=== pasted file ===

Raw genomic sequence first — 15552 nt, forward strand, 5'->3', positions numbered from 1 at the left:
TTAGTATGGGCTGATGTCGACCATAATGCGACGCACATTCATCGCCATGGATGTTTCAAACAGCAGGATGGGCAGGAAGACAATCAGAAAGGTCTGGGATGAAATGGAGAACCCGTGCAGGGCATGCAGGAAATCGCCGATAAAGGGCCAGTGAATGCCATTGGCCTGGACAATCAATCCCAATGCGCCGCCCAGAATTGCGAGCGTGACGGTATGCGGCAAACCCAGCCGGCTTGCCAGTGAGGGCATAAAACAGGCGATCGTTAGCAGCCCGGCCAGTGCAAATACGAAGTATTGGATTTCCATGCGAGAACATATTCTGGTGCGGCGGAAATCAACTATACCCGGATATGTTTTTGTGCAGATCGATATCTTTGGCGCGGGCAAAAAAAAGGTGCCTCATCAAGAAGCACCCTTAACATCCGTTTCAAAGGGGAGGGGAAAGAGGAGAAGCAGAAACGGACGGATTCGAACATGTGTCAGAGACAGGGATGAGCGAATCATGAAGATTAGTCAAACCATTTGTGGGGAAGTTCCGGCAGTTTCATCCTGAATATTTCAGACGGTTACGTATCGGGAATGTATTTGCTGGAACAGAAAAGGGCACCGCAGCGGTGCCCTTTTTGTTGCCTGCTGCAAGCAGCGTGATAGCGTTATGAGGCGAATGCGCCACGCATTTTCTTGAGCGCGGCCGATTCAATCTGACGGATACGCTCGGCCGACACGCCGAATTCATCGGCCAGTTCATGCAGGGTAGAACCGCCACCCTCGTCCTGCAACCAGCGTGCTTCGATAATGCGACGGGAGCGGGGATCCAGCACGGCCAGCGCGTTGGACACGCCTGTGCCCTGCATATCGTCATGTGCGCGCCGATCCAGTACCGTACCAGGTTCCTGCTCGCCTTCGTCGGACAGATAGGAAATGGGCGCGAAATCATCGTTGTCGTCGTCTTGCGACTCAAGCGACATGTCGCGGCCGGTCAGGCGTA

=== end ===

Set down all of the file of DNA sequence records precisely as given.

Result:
Raw genomic sequence first — 15552 nt, forward strand, 5'->3', positions numbered from 1 at the left:
TTAGTATGGGCTGATGTCGACCATAATGCGACGCACATTCATCGCCATGGATGTTTCAAACAGCAGGATGGGCAGGAAGACAATCAGAAAGGTCTGGGATGAAATGGAGAACCCGTGCAGGGCATGCAGGAAATCGCCGATAAAGGGCCAGTGAATGCCATTGGCCTGGACAATCAATCCCAATGCGCCGCCCAGAATTGCGAGCGTGACGGTATGCGGCAAACCCAGCCGGCTTGCCAGTGAGGGCATAAAACAGGCGATCGTTAGCAGCCCGGCCAGTGCAAATACGAAGTATTGGATTTCCATGCGAGAACATATTCTGGTGCGGCGGAAATCAACTATACCCGGATATGTTTTTGTGCAGATCGATATCTTTGGCGCGGGCAAAAAAAAGGTGCCTCATCAAGAAGCACCCTTAACATCCGTTTCAAAGGGGAGGGGAAAGAGGAGAAGCAGAAACGGACGGATTCGAACATGTGTCAGAGACAGGGATGAGCGAATCATGAAGATTAGTCAAACCATTTGTGGGGAAGTTCCGGCAGTTTCATCCTGAATATTTCAGACGGTTACGTATCGGGAATGTATTTGCTGGAACAGAAAAGGGCACCGCAGCGGTGCCCTTTTTGTTGCCTGCTGCAAGCAGCGTGATAGCGTTATGAGGCGAATGCGCCACGCATTTTCTTGAGCGCGGCCGATTCAATCTGACGGATACGCTCGGCCGACACGCCGAATTCATCGGCCAGTTCATGCAGGGTAGAACCGCCACCCTCGTCCTGCAACCAGCGTGCTTCGATAATGCGACGGGAGCGGGGATCCAGCACGGCCAGCGCGTTGGACACGCCTGTGCCCTGCATATCGTCATGTGCGCGCCGATCCAGTACCGTACCAGGTTCCTGCTCGCCTTCGTCGGACAGATAGGAAATGGGCGCGAAATCATCGTTGTCGTCGTCTTGCGACTCAAGCGACATGTCGCGGCCGGTCAGGCGTA